Tuesday, May 22, 2012

Gunga Din

Gunga Din; adventure, USA, 1939; D: George Stevens, S: Cary Grant, Douglas Fairbanks, Jr., Victor McLaglen, Sam Jaffe

The British Raj, 19th century. After 30 years, a mysterious cult called Thuggee reappeared again, continuing with its practice of worshipping the godess Kali by killing as many people as possible. MacChesney, Cutter and Ballantine, three friends and members of the British Army, discover the cult in Tantrapur, where they caused a mass exodus of villagers. MacChesney and Cutter and, however, also concerned with Ballantine quitting the army to get married. When his friend Gunga Din finds out the Thugee temple, Cutter is captured. Din manages to bring MacChesney and Ballantine to the location, but they are captured too. Still, they manage to take the cult's guru which causes a stalemate. When the British army shows up and is suppose to fall into the trap of the Thuggee, Din is able to warn them, but is killed and buried as a soldier.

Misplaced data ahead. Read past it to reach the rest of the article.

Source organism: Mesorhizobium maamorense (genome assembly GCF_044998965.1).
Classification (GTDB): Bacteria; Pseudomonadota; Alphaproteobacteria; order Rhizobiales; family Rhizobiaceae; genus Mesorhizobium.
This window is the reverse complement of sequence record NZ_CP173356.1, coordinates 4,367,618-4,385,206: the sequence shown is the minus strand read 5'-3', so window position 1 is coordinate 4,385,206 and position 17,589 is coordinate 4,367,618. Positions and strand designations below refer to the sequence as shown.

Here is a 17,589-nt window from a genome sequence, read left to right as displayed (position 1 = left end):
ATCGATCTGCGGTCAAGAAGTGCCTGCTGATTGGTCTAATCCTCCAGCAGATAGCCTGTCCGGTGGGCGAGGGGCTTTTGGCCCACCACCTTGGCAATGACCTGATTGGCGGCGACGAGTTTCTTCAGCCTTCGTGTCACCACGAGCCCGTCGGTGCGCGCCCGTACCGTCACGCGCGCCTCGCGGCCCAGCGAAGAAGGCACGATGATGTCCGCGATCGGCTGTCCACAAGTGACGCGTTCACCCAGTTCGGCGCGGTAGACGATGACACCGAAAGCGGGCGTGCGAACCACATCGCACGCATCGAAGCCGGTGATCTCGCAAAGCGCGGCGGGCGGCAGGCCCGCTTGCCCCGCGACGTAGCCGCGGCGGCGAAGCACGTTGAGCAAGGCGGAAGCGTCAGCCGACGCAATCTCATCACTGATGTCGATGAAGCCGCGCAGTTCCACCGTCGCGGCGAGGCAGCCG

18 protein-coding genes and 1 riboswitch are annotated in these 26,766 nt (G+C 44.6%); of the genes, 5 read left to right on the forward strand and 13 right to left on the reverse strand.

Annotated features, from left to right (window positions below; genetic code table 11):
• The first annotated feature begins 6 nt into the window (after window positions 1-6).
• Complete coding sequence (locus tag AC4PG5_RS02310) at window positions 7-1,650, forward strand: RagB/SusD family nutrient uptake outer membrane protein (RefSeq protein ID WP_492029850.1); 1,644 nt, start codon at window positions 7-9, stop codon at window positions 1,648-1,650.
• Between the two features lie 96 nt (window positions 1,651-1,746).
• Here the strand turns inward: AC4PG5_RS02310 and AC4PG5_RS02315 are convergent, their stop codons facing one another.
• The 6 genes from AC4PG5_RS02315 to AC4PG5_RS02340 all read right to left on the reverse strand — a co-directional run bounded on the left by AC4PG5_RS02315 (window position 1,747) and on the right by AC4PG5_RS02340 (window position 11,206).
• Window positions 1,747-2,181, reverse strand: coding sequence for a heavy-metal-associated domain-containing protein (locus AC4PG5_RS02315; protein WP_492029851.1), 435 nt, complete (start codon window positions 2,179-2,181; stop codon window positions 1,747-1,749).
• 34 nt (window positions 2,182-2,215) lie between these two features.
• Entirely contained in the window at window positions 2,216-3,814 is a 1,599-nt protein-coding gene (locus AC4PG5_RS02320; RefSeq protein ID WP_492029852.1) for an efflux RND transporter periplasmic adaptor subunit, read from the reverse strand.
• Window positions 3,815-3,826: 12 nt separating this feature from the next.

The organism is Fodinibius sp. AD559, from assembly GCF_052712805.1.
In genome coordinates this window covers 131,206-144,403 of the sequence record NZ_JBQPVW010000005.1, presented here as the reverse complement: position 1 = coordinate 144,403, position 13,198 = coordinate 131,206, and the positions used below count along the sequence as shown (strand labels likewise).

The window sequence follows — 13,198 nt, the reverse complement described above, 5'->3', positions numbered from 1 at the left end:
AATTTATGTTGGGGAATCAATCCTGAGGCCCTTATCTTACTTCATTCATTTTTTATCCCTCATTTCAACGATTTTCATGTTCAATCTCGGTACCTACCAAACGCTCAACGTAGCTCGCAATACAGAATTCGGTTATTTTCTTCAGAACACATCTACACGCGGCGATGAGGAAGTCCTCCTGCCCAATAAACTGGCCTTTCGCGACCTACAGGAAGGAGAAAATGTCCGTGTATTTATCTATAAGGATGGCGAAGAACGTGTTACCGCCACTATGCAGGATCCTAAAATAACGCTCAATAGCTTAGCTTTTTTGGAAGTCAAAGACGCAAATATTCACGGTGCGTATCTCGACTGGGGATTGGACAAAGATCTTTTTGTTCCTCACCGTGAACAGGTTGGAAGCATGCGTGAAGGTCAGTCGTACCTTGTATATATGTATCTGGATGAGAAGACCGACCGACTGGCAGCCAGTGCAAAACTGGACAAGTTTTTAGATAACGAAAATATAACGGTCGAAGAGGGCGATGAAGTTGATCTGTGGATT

"Gunga Din" is today a rather dated blend of adventure and 'Three Stooges' style comedy that at times seems as if it was inspired by B-movie standards too much. The opening act where the three British sergeants go to investigate what happened to the isolated village of Tantrapur after all communications were cut off but find the place entierly deserted is truly stimulative and has that spark of mystery, Cary Grant delivers another good performance as Cutter whereas it is interesting to point out that the Thuggee cult that killed people truly existed in India up until the 19th century. Unfortunately, the storyline does not continue with that finely established mood but instead reduces itself by wasting too much time on cheap antics (the whole punch sequence is stupid) and poorly written structure since practically the whole second part of the film is one huge plot hole, from MacChesney and Ballantine going to rescue Cutter from hundreds of Thuggee members all by themselves (which is why they get captured themselves) up to the bad guy explaining his plan to his captives so that they can ruin it for him. Director George Stevens is competent, though, which is a reason why this did not turn out into a complete disaster, managing to turn it into a light, naive and ironic little adventure flick that does not need to be analysed too much.


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